What would be more useful for you, an endless list of combinations or the ability to query a single article?

Another difficult question: I currently have about 10 articles in focus - I could work through them in the second way in sequence. In the case of an "unknown" data set, it would of course be advantageous if one could get an overview of the articles that appear most frequently (for example) in pairs. An endless list is definitely not useful. In this case, is there the possibility to limit the variety of combinations (e.g. with a limitation in the direction "the combination must occur at least 10 times - everything below is not of interest"?)

Best wishes,

Philip
stumble
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### Re: Frequency distribution of article combinations

of bele »Fri Jul 1, 2016, 11:22 am

Hello stolph,

these are a whole series of wishes that I cannot now program all for a forum post. So I'll tackle the original problem, a list of all possible order combinations and their frequency. Maybe you can solve the rest yourself with these hints and the intermediate results.

First we read in the data, for this I use choose.files () because I don't know where the data is on your disk. In line 2 I use tapply to summarize the different orders and to sort the articles per order. In line three I summarize each order in a string in which the article numbers are connected in a clear order with a "+". In line 4, I use the table () function to count which combinations occur and how often. In line 5 I sort the most common combinations up:
Code: Select all

You can output the 30 most frequent combinations with their respective frequencies, for example:
Code: Select all

How many order combinations are there?
Code: Select all

A list of combinations that occur at least 10 times:
Code: Select all

There are 149 of these in the example data set.

Have fun with it,
Bernhard
----
Oh, you can't help that, 'said the Cat: we're all mad here. I'm mad. You're mad. '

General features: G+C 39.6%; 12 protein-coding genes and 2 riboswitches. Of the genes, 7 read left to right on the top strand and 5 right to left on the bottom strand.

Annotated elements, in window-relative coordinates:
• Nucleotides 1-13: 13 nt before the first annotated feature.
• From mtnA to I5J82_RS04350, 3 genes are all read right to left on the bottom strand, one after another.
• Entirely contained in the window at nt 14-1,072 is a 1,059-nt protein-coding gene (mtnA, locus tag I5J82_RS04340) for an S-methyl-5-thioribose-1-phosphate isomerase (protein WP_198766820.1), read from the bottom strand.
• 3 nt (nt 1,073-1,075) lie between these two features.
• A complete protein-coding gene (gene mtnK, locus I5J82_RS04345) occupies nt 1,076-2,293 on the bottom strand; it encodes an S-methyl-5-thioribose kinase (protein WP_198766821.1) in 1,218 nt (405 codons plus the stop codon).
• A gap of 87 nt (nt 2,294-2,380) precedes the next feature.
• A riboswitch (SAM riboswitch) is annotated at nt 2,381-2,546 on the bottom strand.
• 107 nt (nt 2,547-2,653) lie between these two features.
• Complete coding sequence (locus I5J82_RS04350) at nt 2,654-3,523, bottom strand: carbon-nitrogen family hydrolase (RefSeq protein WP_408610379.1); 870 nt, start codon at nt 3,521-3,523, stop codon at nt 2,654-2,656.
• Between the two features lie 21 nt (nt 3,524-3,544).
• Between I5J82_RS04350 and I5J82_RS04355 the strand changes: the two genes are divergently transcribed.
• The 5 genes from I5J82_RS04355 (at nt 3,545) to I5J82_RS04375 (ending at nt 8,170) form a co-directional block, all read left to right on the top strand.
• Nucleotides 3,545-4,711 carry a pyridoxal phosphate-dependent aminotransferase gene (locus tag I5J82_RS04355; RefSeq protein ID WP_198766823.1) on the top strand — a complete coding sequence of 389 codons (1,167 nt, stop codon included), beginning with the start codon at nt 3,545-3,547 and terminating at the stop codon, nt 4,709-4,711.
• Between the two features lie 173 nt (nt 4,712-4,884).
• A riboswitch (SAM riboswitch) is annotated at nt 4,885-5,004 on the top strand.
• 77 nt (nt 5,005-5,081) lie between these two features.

How do you know I'm mad? '' said Alice.
You must be, 'said the Cat, or you wouldn't have come here.'
(Lewis Carol, Alice in Wonderland)
bele
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stumble

### Re: Frequency distribution of article combinations

of stumble »Thu 7 Jul 2016, 9:19 am

Hello bele,

many, many thanks for your effort. That really helps me.
I've tried different things using your code and experimented with different data.
At the moment I still fail because of a fundamental problem of understanding:
bele wrote:You can output the 30 most frequent combinations with their respective frequencies, for example:
Code: Select all

The most common combination in this case is "6527670 + 6790904".
If the combination "6527670 + 6790904 + XYZ" would occur in the frequency distribution - the frequency is the "6527670 + 6790904 + XYZ"
then included in the "6527670 + 6790904"?

Best wishes,

Philip
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### Re: Frequency distribution of article combinations

of bele »Thu 7 Jul 2016, 12:21 pm

Hello Phillip,

I thought you were gone. No, in this case each combination is considered separately. But with this question in the background, you may now understand better why I previously insisted on clarifying the requirements as precisely as possible.

If you are looking for all combinations in which "6527670" and "6790904" occur, you can find that using subset () and the string functions of R. At this point you have to deal a little with "regular expressions" and it will probably be a bit easier if you look at the package "stringr" and the function string_detect () in it: https: // cran. r-project.org/web/packages ... ringr.html

LG,
Bernhard
----
Oh, you can't help that, 'said the Cat: we're all mad here. I'm mad. You're mad. '
 How do you know I'm mad? '' said Alice.
You must be, 'said the Cat, or you wouldn't have come here.'
(Lewis Carol, Alice in Wonderland)
bele